In 1997, Pete Chapouris, a rod builder of considerable accomplishment, approached Alex Xydias to license the So-Cal Speed Shop name. Alex agreed, and thus one of hot rodding's legendary names was resurrected. Under Chapouris' direction, the new So-Cal Speed Shop has flourished.
So-Cal has six licensed stores in addition to its Pomona, California, headquarters, and they all sell traditional hot rod and restoration parts, as well as T-shirts, posters, and lots of other So-Cal merchandise.
Hot Rod Image Gallery
The So-Cal Speed Shop will also build you a hot rod much like the one featured here. This particular car is quite special, though. Much like the California Kid represented Chapouris' first rod shop, Pete and Jake's Hot Rod Repair, the So-Cal Roadsters are flagship cars for the various So-Cal Speed Shop locations. Each licensee has a So-Cal Roadster to help attract customers and show off the company's products. Plus, they're great fun to drive.
So-Cal Roadster no. 001 resides where all So-Cal roadsters originate, at the Pomona shop. Like the So-Cal Speed Shop itself, this roadster rings of tradition but is actually quite modern. Styled after Clyde Sturdy's Class B Modified that ran 142 mph at Bonneville in 1951, the car is built from state-of-the-art parts, from the blown Chevy 355-cid small-block V-8 to the So-Cal step-boxed chassis to the handcrafted Brookville Roadster steel '32 Ford body.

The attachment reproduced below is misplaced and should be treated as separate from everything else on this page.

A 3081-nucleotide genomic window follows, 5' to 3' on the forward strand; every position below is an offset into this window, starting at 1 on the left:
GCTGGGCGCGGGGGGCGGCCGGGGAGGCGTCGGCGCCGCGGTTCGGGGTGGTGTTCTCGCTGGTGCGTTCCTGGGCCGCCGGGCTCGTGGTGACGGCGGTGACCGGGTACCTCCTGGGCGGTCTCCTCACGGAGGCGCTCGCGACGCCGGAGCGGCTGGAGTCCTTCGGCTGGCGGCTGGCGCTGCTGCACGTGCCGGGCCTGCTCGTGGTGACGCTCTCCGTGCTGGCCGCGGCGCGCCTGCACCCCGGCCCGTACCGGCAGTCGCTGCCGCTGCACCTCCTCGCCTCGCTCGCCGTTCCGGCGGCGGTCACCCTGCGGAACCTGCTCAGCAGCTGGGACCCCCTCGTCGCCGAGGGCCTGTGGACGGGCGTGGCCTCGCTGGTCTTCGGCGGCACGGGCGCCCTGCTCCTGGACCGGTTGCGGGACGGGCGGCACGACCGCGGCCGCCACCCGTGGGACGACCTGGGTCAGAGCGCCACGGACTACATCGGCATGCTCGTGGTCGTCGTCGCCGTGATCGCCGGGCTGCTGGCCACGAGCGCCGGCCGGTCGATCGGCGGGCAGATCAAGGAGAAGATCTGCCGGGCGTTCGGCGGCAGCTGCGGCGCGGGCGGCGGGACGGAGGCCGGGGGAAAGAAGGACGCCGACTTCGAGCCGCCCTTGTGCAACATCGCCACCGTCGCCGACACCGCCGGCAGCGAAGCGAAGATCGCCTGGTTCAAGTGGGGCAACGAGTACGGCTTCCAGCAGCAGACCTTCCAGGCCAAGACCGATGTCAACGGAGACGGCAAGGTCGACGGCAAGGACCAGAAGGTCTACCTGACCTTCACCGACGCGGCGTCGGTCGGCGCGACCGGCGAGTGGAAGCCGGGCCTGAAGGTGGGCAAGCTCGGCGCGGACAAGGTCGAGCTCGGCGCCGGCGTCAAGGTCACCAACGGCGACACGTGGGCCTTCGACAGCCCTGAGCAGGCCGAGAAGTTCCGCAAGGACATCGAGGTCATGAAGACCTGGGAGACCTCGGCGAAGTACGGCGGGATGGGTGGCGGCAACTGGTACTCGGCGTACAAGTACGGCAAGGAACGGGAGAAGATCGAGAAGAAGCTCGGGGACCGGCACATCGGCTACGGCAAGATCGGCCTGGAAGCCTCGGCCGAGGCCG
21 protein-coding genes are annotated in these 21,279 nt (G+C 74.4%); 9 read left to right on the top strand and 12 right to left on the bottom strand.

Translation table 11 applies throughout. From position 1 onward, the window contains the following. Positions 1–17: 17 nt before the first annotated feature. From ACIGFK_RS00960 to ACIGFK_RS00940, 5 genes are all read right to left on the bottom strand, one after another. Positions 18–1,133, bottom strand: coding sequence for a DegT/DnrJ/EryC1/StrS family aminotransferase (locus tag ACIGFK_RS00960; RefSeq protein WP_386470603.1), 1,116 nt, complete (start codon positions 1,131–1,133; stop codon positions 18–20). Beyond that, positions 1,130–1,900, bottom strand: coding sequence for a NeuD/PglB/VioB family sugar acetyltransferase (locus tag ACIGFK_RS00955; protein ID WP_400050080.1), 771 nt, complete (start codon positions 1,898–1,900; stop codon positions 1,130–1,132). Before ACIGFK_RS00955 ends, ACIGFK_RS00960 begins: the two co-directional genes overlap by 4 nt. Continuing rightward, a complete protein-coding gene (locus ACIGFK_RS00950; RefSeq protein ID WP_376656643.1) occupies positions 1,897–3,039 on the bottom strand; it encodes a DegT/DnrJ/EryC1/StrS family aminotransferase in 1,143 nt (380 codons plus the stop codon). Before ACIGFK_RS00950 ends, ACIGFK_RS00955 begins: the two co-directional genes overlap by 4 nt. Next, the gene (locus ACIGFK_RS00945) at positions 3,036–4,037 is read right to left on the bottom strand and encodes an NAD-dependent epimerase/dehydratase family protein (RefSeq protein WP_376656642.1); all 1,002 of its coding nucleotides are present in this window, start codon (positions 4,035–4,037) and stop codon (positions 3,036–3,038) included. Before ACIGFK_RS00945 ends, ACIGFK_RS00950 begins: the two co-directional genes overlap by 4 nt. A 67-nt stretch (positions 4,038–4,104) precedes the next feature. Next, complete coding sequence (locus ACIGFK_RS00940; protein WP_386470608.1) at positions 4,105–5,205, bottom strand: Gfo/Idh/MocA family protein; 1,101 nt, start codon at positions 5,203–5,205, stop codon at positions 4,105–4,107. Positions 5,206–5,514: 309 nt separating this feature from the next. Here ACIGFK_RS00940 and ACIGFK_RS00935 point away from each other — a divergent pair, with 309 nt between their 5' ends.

The car originally featured a potent (390 horsepower) 355-cid Chevy V-8. However, always looking to put more hot in its rods, the So-Cal gang swapped out that engine for a Chevy 355 equipped with a Holley 420 MegaBlower supercharger, dual Holley 600-cfm carbs, Holley aluminum heads, and a hydraulic roller cam.
The mill routes its 540 horsepower through a B&M four-speed automatic transmission to a Ford nine-inch rear end. An I-beam front axle with hairpin radius rods and a rear transverse spring with ladder bars work to keep the car on the pavement. Meanwhile, the 31-inch-tall, 16-inch-diameter bias-ply Firestone tires provide far too little grip for all that horsepower. But, with their Halibrand-style wheels, they do look right.
The price for all of this four-wheeled nostalgia is in the ballpark of $125,000, and that's with a lesser, yet still-potent, engine. You can see one in person at your friendly neighborhood So-Cal Speed Shop. Or, if you have the means, you can order one of your own.
To learn more about custom cars and hot rods, see: